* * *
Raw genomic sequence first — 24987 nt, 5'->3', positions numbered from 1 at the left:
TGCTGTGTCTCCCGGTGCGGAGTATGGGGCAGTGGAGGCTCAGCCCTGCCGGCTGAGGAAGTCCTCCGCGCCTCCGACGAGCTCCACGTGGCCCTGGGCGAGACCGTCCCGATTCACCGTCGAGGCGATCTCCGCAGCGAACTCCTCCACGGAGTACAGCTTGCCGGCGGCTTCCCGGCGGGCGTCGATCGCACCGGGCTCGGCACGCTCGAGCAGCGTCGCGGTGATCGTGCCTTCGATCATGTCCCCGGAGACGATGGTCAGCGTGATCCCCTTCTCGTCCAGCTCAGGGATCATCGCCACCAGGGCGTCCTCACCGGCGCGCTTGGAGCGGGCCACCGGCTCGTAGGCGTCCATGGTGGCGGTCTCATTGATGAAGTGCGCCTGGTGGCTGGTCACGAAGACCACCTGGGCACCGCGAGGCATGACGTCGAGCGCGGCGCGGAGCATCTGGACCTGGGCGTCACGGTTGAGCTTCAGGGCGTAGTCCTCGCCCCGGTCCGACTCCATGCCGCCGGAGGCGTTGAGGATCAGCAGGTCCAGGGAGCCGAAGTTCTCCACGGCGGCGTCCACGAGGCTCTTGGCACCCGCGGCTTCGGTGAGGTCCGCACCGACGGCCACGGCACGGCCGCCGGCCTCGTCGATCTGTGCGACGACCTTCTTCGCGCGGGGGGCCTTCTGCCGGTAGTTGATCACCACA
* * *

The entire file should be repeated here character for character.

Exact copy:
Raw genomic sequence first — 24987 nt, 5'->3', positions numbered from 1 at the left:
TGCTGTGTCTCCCGGTGCGGAGTATGGGGCAGTGGAGGCTCAGCCCTGCCGGCTGAGGAAGTCCTCCGCGCCTCCGACGAGCTCCACGTGGCCCTGGGCGAGACCGTCCCGATTCACCGTCGAGGCGATCTCCGCAGCGAACTCCTCCACGGAGTACAGCTTGCCGGCGGCTTCCCGGCGGGCGTCGATCGCACCGGGCTCGGCACGCTCGAGCAGCGTCGCGGTGATCGTGCCTTCGATCATGTCCCCGGAGACGATGGTCAGCGTGATCCCCTTCTCGTCCAGCTCAGGGATCATCGCCACCAGGGCGTCCTCACCGGCGCGCTTGGAGCGGGCCACCGGCTCGTAGGCGTCCATGGTGGCGGTCTCATTGATGAAGTGCGCCTGGTGGCTGGTCACGAAGACCACCTGGGCACCGCGAGGCATGACGTCGAGCGCGGCGCGGAGCATCTGGACCTGGGCGTCACGGTTGAGCTTCAGGGCGTAGTCCTCGCCCCGGTCCGACTCCATGCCGCCGGAGGCGTTGAGGATCAGCAGGTCCAGGGAGCCGAAGTTCTCCACGGCGGCGTCCACGAGGCTCTTGGCACCCGCGGCTTCGGTGAGGTCCGCACCGACGGCCACGGCACGGCCGCCGGCCTCGTCGATCTGTGCGACGACCTTCTTCGCGCGGGGGGCCTTCTGCCGGTAGTTGATCACCACA